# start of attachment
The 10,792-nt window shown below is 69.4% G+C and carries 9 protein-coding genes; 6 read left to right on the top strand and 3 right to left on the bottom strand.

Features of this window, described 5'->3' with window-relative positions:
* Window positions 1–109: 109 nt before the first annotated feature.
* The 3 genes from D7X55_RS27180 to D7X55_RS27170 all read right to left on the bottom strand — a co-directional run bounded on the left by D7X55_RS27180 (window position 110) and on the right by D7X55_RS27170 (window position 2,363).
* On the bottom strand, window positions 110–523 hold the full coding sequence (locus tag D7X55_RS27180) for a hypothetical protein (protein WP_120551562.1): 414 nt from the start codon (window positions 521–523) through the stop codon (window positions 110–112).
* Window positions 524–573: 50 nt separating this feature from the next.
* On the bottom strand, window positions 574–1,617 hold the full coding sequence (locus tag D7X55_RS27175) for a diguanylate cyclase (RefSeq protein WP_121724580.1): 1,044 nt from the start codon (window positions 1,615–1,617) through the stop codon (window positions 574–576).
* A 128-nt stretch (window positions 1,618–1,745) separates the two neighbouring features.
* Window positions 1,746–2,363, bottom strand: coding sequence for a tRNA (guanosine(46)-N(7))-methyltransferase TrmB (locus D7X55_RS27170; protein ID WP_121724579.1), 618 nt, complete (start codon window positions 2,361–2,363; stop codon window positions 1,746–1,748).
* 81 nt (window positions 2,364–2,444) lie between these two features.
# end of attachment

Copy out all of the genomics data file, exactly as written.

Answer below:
The 10,792-nt window shown below is 69.4% G+C and carries 9 protein-coding genes; 6 read left to right on the top strand and 3 right to left on the bottom strand.

Features of this window, described 5'->3' with window-relative positions:
* Window positions 1–109: 109 nt before the first annotated feature.
* The 3 genes from D7X55_RS27180 to D7X55_RS27170 all read right to left on the bottom strand — a co-directional run bounded on the left by D7X55_RS27180 (window position 110) and on the right by D7X55_RS27170 (window position 2,363).
* On the bottom strand, window positions 110–523 hold the full coding sequence (locus tag D7X55_RS27180) for a hypothetical protein (protein WP_120551562.1): 414 nt from the start codon (window positions 521–523) through the stop codon (window positions 110–112).
* Window positions 524–573: 50 nt separating this feature from the next.
* On the bottom strand, window positions 574–1,617 hold the full coding sequence (locus tag D7X55_RS27175) for a diguanylate cyclase (RefSeq protein WP_121724580.1): 1,044 nt from the start codon (window positions 1,615–1,617) through the stop codon (window positions 574–576).
* A 128-nt stretch (window positions 1,618–1,745) separates the two neighbouring features.
* Window positions 1,746–2,363, bottom strand: coding sequence for a tRNA (guanosine(46)-N(7))-methyltransferase TrmB (locus D7X55_RS27170; protein ID WP_121724579.1), 618 nt, complete (start codon window positions 2,361–2,363; stop codon window positions 1,746–1,748).
* 81 nt (window positions 2,364–2,444) lie between these two features.